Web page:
For example, in the parable, the father’s patient tutoring of the older son—the “righteous” son who was put out over his father’s generous treatment of the profligate younger brother—is a reflection of our Heavenly Father’s personality:
“And he answering said to his father, Lo, these many years do I serve thee, neither transgressed I at any time thy commandment: and yet thou never gavest me a kid, that I might make merry with my friends:
“But as soon as this thy son was come, which hath devoured thy living with harlots, thou hast killed for him the fatted calf.
“And he [the Father] said unto him, Son, thou art ever with me, and all that I have is thine.
“It was meet that we should make merry, and be glad: for this thy brother was dead, and is alive again; and was lost, and is found” (Luke 15:29–32).
Like the father of the prodigal, our Father in Heaven does not choose to love some and shun others. His love is not a zero-sum exercise.
He does not love me less and you more because there is only so much love to go around. His love is infinite. He loves us when we think or act like the prodigal son, and he is patient with us when we think or act like the jealous older son. In truth, during our years of mortality, are we not all, even just a little bit, like both the prodigal son and the steady but jealous older brother? Does our Father in Heaven cease to be interested in our welfare when we are sinful and we need to come to ourselves, as the prodigal did? Does he turn off his care and concern for us when we behave badly and turn it on again when we behave well? I do not think so. The Father’s love is as broad, as deep, and as lasting as eternity. It encompasses all. I believe that coming to one’s self, as did the prodigal son (Luke 15:17), is actually an honest recognition of where we really are in life’s journey measured against the Father’s hopes and desires for us.
Unfortunately, not all individuals will end up receiving the same reward—but that is their choice. All have opportunities to choose to obey God or disobey him. But God cannot and will not do as much for the rebellious as he can and will do for the valiant. The disobedient do not take full advantage of the Father’s love because of their poor choices. This, I think, is the meaning of Nephi’s declaration: “Behold, the Lord esteemeth all flesh in one; [but] he that is righteous is favored of God” (1 Nephi 17:35).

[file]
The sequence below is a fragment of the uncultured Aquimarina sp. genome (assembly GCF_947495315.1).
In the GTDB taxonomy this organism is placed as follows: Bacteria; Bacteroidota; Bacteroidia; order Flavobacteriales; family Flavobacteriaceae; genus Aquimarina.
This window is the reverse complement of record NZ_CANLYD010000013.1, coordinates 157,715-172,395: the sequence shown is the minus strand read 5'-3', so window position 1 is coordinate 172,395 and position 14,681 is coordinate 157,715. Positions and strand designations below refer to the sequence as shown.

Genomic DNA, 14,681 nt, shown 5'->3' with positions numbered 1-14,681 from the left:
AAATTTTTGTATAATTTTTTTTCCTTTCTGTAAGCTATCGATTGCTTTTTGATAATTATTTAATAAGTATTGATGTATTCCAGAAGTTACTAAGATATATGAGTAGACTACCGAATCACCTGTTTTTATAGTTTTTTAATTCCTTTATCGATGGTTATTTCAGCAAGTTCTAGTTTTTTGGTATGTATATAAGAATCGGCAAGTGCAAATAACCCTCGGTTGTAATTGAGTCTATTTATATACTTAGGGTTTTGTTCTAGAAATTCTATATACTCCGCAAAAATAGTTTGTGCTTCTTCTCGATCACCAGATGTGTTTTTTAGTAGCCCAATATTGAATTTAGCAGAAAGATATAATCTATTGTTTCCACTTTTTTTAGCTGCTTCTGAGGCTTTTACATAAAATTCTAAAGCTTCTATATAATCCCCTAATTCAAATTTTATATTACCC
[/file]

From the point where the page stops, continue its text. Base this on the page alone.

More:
What does it mean to be a son or daughter of God? A joint-heir with Jesus Christ? A possessor of all that the Father has? What did ancient Christians believe about the ultimate purpose of our creation? Do any other Christians hold similar views today?
Since the restoration of the gospel one doctrine in particular seems to have captured the imagination—and in some circles, the contempt—of the religious public. It is the doctrine of deification: all mortals may become like God, their Father in Heaven.
In To Become like God: Witnesses of Our Divine Potential, author Andrew C. Skinner delves into writings of ancient and modern Christians to show us that what the Prophet Joseph preached was a restoration in its purest sense—deification is a doctrine that had been lost or explained away by some when Christianity descended into apostasy.
With that restoration of eternal truths comes clarity. Our ultimate purpose in mortality is to receive the blessings of our divine parentage and the fight of Jesus Christ's Atonement: to become like Them.